These Pink Vending Machines Dispense Free Tampons to Anyone Who Needs Them
How one organisation is helping to Share The Dignity.
Women can all relate to the wave of dread that rolls in when Aunt Flo comes to visit: the mood swings, aches, the stringent avoidance of the lighter side of our wardrobes, the last-minute rush to the sanitary aisle of our local supermarket.
While an uncomfortable time for most of us, for women experiencing homelessness, menstruation is much more than an inconvenience. With many women who are sleeping rough already lacking access to basic hygiene facilities, food, and shelter, it goes without saying that sanitary products are often an unaffordable luxury.
In early 2015, horrified to hear of the indignities many homeless women were suffering while on their periods, Rochelle Courtenay, Brisbane-based personal trainer, asked herself, “What can I do?”
Rochelle began by asking clients to donate a packet of pads for every glass of wine they drank and then re-distributed the items to women in need in her community, according to Mamamia,
What began as a one-person project has now grown into Share the Dignity, a national organisation with over 1,100 volunteers. Its ‘sheroes’ and ‘heroes’ help run a variety of projects supporting women and children in need to access basic services and care. In particular, they work to support victims of domestic violence, partnering with organisations such as 1800Respect.
“On any given night, 1 in 200 people in Australia are homeless,” reports Homelessness Australia, and this number is only increasing. Of the 100,000 homeless counted in the 2011 census, 44% of these were women. There are a wide variety of reasons women experience homelessness, ranging from factors such as age, mental health or disability, to the impact of domestic violence.
The average cost of menstrual products is around $10 per month. This may not sound like much, but according to MamaMia, when you add on all the additional costs that come with having your period, such as pain medication, this can quickly add up into the thousands of dollars across the span of your menstrual life, $4,800 for tampons alone.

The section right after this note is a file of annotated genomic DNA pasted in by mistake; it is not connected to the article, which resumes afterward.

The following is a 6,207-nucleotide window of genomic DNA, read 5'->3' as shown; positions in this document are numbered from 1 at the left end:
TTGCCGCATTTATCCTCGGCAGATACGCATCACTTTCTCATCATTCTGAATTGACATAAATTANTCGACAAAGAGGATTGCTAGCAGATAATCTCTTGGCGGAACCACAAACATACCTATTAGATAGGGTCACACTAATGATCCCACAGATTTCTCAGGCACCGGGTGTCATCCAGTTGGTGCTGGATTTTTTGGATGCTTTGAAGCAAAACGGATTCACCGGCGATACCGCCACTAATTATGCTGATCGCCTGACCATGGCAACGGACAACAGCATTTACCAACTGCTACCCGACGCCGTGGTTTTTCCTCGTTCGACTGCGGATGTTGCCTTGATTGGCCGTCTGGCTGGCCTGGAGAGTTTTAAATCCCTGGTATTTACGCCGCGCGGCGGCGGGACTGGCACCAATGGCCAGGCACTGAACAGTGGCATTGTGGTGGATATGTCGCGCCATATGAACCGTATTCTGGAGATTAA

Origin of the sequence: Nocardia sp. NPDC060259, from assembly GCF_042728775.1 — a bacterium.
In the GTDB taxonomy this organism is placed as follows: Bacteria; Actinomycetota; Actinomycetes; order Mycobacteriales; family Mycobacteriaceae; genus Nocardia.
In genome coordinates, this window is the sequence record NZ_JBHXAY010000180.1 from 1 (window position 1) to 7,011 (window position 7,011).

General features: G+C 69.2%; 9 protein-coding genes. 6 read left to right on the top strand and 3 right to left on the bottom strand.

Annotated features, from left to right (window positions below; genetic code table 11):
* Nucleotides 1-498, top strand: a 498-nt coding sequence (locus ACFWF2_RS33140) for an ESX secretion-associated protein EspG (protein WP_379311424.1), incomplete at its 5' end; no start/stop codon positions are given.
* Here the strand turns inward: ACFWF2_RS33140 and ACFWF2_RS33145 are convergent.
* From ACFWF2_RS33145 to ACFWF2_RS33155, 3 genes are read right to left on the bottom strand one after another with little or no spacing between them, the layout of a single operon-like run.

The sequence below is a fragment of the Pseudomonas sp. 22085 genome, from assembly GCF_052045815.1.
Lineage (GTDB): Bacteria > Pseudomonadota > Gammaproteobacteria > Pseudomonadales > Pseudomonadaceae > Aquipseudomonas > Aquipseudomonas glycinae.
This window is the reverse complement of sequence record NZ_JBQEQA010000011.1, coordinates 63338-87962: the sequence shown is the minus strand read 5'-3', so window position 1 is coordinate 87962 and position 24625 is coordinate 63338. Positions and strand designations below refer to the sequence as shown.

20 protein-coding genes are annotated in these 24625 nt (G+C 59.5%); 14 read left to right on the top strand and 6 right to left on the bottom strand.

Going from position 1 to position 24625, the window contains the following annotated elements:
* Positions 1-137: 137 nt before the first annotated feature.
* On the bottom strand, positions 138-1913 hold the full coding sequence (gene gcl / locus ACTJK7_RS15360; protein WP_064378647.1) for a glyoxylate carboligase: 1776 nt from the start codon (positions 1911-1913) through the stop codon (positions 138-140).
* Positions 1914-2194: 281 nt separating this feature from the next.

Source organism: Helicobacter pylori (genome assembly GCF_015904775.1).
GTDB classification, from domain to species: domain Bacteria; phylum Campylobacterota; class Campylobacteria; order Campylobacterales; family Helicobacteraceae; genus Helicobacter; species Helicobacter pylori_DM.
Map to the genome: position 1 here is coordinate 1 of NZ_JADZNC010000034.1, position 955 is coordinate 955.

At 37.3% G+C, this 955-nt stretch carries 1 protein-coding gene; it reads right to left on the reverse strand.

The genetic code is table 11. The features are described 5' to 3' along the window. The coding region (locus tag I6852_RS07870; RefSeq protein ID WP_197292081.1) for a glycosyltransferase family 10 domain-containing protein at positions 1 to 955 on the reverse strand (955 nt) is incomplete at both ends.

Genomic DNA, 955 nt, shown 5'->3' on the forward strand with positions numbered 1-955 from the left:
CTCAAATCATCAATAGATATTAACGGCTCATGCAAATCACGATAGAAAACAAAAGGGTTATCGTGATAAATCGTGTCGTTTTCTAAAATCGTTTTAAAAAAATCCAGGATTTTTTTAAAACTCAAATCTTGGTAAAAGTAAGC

While this would outrage most of us, the cost of having a period forces many homeless women to choose between spending their money on sanitary products or on basic necessities such as food.
One of Share the Dignity’s main projects is #DignityDrive, which involves collecting and distributing sanitary products for women in need around Australia. #DignityDrive collects twice annually, in April and August, and has a number of collection points around the country where you can donate up until 30April.
Items collected include pads, tampons, period-proof underwear, menstrual cups and a variety of other products so that the women supported can choose their preferred product. Supporters can also donate via the website.
Additionally, in 2017, Share the Dignity aims to install over 50 ‘#Pinkbox’ vending machines in a variety of locations around Australia. Each #Pinkbox will dispense a free ‘period pack’ every ten minutes to anyone who needs it, and each pack contains four tampons and two pads.
On May 28th, they’re also hosting a number of fundraising events around Australia, entitled ‘Share the DigniTEA’ in recognition of Menstrual Hygiene Day. These events will feature a high tea, guest speakers, entertainment and prizes to be won. Get in quick, because tickets are selling fast!
If you miss out, never fear, there will be more opportunities to support the cause. Later this year, the organisation will again be running its Christmas appeal, ‘#itsinthebag.’ The project calls for women to donate pre-loved handbags containing sanitary items as well as other products such as nail polish, shampoo or a kind note intended to make the recipient feel special.
‘Dignity bag’ recipients have only praise for the group:
One woman wrote: “The encouraging words touched my heart and, along with the gift itself, gave me a priceless and much needed sense that someone cares, and that, just maybe, there's hope after all. Dignity is exactly the right name for your bag, because it brings that in bundles, along with hope. Crisis can reach anyone at any time. I used to be a well paid professional and never dreamed my life would end up in this place. Having the basics to feel clean, cared for, and even touches of luxury these things all help me feel a little bit like I can find part of me again and the self worth that I've lost.”
So the next time your period rolls around, and you find yourself in the sanitary aisle, grab an extra pack for a woman in need and pay it forwards.
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